WASHINGTON: Just days after the White House rolled out plans to make its proposed Space Force a sixth military command, a top State Department official expressed concerns over Russian satellites that have been tooling around in interesting patterns.
“We are concerned with what appears to be very abnormal behavior by a declared ‘space apparatus inspector,’” Yleem D.S. Poblete, assistant secretary of State for arms control, verification and compliance, said Tuesday in Geneva. “We don’t know for certain what it is and there is no way to verify it.”
The warning came amid a laundry list of complaints over Russian activities in space which Poblete unveiled at a United Nations conference on disarmament, in response to Russian President Vladimir Putin’s recent boats of a slew of new missiles and anti-satellite weapons that are on the verge of being deployed.
Some experts, however, say they’re not cure why the State Department would be highlighting activities now that had been reported almost a year ago. It is also unclear what “very abnormal behavior” the satellites are demonstrating. The State Department didn’t respond to questions for more detail on Poblete’s charges.
The “space apparatus inspector” highlighted by Poblete is part of a satellite Moscow lobbed into orbit in June 2017, which it announced publicly. In August last year, the sat detached a smaller “inspector,” along with a second probe in October. Dubbed Cosmos 2521 and 2523 respectively, the two smaller satellites are thought to be part of a Russian remote sensing mission, according to an April 2018 report from the Secure World Foundation.
Jeffrey Edmonds, an analyst at CNA and former director for Russia on the National Security Council, told me that the satellites continue to maneuver. They appear to be part of a Russian program not only to check in on Russian sats, but understand what other countries are doing in space.
“The Russians clearly understand the U.S. has an advantage in space,” he said. For the Russians, “the most important part of space is what it contributes to information dominance and information warfare. They spend a lot of energy on that.”
The “inspector” satellites have been active for years, and mirror many Rendezvous and Proximity Operations (RPO) by American and Chinese satellites that monitor their own countries space assets while peeping on those of competitors.
The Secure World Foundation reported that the Cosmos 2521 satellite “did not include explicit testing of offensive capabilities or aggressive maneuvers, it is possible that the technologies they tested could be used offensively or aggressive in the future. One potential offensive use would be to get a radio-frequency jammer close to a satellite, thereby greatly amplifying its ability to interfere with the satellite’s communications.”
There has been a resurgence of Russian RPO activities since 2013, Edmonds said, which has caused some anxiety in the Pentagon and elsewhere. Since 2013, Russia has launched several satellites into low earth orbit and geostationary orbit that have demonstrated the ability to rendezvous with other space objects, at times doing so after periods of dormancy.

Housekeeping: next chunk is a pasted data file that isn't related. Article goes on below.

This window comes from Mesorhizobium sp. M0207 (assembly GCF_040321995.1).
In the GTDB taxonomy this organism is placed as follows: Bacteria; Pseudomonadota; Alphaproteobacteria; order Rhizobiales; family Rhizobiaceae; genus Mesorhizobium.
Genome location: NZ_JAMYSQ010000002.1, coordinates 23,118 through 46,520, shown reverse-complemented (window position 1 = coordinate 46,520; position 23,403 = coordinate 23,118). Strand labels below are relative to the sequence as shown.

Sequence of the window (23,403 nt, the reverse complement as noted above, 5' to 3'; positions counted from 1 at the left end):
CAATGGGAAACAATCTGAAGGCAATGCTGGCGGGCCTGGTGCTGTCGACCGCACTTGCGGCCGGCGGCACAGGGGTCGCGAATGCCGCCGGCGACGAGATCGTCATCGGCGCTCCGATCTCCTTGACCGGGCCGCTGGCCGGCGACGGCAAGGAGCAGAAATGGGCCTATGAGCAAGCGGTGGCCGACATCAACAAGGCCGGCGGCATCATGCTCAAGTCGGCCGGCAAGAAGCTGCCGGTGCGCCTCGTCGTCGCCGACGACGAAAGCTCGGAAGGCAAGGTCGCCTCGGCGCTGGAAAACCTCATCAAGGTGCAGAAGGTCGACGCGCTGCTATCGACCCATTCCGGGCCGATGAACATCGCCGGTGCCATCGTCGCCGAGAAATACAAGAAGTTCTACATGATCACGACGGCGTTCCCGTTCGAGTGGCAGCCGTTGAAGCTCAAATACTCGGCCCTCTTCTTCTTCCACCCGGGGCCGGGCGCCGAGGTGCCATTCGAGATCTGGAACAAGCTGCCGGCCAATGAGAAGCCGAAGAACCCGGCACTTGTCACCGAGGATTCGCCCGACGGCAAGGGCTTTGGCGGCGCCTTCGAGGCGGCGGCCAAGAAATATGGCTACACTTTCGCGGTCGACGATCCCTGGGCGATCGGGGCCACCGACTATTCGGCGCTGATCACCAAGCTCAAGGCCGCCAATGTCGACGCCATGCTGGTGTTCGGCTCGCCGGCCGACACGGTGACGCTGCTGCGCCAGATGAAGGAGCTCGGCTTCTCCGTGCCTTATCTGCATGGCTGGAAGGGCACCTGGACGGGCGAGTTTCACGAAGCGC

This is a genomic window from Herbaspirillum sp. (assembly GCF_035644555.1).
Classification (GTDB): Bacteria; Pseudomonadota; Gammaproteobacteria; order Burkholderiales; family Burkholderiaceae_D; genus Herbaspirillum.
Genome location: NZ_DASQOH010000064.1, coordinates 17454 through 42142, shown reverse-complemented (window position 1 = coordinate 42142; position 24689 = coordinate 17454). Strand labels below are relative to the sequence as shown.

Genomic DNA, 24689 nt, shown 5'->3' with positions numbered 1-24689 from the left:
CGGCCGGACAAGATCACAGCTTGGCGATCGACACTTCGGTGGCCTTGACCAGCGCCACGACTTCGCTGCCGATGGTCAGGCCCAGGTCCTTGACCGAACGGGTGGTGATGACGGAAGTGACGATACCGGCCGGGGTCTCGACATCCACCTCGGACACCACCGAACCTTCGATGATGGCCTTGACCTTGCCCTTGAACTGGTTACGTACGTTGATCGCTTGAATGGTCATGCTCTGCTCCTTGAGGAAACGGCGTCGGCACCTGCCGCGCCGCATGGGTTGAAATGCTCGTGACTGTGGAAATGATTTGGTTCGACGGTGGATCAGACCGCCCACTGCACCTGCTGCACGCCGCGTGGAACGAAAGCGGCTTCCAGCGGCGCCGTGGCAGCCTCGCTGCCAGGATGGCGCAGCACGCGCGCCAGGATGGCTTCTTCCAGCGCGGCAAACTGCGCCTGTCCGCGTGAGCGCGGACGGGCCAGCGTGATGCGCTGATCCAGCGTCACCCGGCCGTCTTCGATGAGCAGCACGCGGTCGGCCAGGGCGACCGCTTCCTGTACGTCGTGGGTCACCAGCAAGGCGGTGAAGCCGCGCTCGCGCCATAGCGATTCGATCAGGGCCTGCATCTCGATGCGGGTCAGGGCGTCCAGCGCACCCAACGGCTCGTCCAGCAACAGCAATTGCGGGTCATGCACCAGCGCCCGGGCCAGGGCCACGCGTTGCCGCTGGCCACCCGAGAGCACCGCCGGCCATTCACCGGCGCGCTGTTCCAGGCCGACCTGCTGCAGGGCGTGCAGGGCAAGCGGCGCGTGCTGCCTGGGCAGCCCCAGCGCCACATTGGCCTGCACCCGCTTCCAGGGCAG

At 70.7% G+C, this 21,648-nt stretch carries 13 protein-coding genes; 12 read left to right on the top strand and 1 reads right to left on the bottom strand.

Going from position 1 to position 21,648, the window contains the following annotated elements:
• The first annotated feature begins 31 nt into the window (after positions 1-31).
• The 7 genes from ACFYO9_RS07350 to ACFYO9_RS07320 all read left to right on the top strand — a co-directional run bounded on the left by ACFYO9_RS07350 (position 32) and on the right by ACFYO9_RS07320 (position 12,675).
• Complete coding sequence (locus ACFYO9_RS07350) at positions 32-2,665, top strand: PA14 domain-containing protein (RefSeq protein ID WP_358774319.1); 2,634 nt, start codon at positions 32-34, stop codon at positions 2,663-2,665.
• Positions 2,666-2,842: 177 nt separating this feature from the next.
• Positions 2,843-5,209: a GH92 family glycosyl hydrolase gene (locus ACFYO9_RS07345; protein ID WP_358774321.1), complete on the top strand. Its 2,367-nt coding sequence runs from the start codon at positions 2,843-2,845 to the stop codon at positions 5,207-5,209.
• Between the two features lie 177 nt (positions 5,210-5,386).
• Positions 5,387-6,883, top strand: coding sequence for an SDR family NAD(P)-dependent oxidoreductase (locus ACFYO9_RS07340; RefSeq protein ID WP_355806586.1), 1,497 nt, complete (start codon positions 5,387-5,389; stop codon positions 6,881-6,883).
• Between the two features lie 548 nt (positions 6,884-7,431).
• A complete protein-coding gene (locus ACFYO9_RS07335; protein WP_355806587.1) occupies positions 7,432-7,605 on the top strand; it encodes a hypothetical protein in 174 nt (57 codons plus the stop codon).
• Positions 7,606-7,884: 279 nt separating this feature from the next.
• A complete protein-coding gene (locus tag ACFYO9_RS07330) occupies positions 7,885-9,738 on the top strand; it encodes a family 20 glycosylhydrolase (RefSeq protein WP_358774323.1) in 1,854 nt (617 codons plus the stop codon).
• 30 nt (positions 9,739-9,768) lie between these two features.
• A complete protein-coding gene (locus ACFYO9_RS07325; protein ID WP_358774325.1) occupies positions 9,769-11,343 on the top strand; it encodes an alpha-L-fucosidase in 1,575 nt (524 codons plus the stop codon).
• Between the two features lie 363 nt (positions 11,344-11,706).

It’s not clear why the State Department decided to make a case about the satellites this week, but it is in keeping with the Trump Pentagon and State Department’s focus on highlighting and checking Russian adventurism, even while the president himself lauds Putin or fails to criticize Russian aggression.
Moscow’s new push to develop and deploy new space assets comes after it has learned some hard lessons in combat. The inability of Russian troops to gain intelligence and communicate in its 2008 war in Georgia, and its increasing reliance on GPS technology while operating in Syria, have highlighted Russian shortcomings in space-based intelligence and reconnaissance. In Syria, Moscow has had to pull commercial satellites into service to keep troops connected, as the country’s intelligence and reconnaissance stable still remains thin.
As Breaking D readers know, the Chinese also have satellites that appear to have demonstrated the ability to approach other satellites.
So while there is growing concern over the weaponization of space, Edmonds said that Russia appears less concerned with militarizing space than it is in building up its own ISR assets in order to catch up with the United States.
“They’re coming to terms that it’s no longer about defeating space assets” launched by Washington, he said, “but how they build their own space assets.”
Still, the Pentagon is concerned. Speaking at an event in June, Lt. Gen. Robert Ashley, head of the Defense Intelligence Agency, said that both Russia and China are developing weapons for use in space that will be ready “in the near future.” Both countries are working on “the ability to interdict satellites both from a ground standpoint and from a space standpoint,” he said.
There is no indication when and if any of these technologies will be deployed, but they have certainly caught the eye of Washington.